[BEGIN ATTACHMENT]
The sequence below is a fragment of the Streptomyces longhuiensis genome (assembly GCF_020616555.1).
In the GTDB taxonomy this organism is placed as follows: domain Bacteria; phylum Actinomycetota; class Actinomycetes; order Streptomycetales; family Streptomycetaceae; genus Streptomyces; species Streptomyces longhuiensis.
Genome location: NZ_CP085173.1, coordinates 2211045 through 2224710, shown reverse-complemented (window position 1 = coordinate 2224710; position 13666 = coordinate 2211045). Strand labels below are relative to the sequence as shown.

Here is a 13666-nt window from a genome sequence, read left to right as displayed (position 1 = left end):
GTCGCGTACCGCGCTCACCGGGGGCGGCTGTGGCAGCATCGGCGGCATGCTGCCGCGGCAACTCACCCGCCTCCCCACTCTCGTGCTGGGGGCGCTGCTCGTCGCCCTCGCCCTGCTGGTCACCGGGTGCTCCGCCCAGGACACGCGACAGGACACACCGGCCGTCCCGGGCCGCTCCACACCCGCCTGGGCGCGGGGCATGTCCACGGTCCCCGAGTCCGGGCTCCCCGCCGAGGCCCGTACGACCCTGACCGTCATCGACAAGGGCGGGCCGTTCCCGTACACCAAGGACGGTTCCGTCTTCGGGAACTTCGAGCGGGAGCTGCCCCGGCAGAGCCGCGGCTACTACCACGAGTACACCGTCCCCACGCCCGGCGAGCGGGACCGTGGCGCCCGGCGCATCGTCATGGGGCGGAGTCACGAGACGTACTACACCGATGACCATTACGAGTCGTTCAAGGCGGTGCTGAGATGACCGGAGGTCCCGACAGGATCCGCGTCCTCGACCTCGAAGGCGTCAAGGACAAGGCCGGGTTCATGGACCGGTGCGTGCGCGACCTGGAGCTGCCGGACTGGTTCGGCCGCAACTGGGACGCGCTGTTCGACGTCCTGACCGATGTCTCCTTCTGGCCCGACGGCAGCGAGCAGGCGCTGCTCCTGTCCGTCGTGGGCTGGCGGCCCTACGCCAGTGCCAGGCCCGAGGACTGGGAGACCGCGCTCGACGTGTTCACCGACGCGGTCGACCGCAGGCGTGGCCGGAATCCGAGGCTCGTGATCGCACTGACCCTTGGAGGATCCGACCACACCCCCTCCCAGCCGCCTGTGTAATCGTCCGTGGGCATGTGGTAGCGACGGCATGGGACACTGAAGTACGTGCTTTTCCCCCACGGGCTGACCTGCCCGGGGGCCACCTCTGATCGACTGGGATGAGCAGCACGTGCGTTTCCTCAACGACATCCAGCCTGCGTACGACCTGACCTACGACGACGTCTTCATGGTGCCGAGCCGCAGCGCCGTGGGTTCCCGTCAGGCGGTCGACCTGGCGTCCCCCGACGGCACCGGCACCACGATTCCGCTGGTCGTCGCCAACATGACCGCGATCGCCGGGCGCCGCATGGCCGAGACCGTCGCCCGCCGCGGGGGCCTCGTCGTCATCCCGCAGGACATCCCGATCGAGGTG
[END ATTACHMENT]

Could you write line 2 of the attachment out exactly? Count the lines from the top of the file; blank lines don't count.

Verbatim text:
In the GTDB taxonomy this organism is placed as follows: domain Bacteria; phylum Actinomycetota; class Actinomycetes; order Streptomycetales; family Streptomycetaceae; genus Streptomyces; species Streptomyces longhuiensis.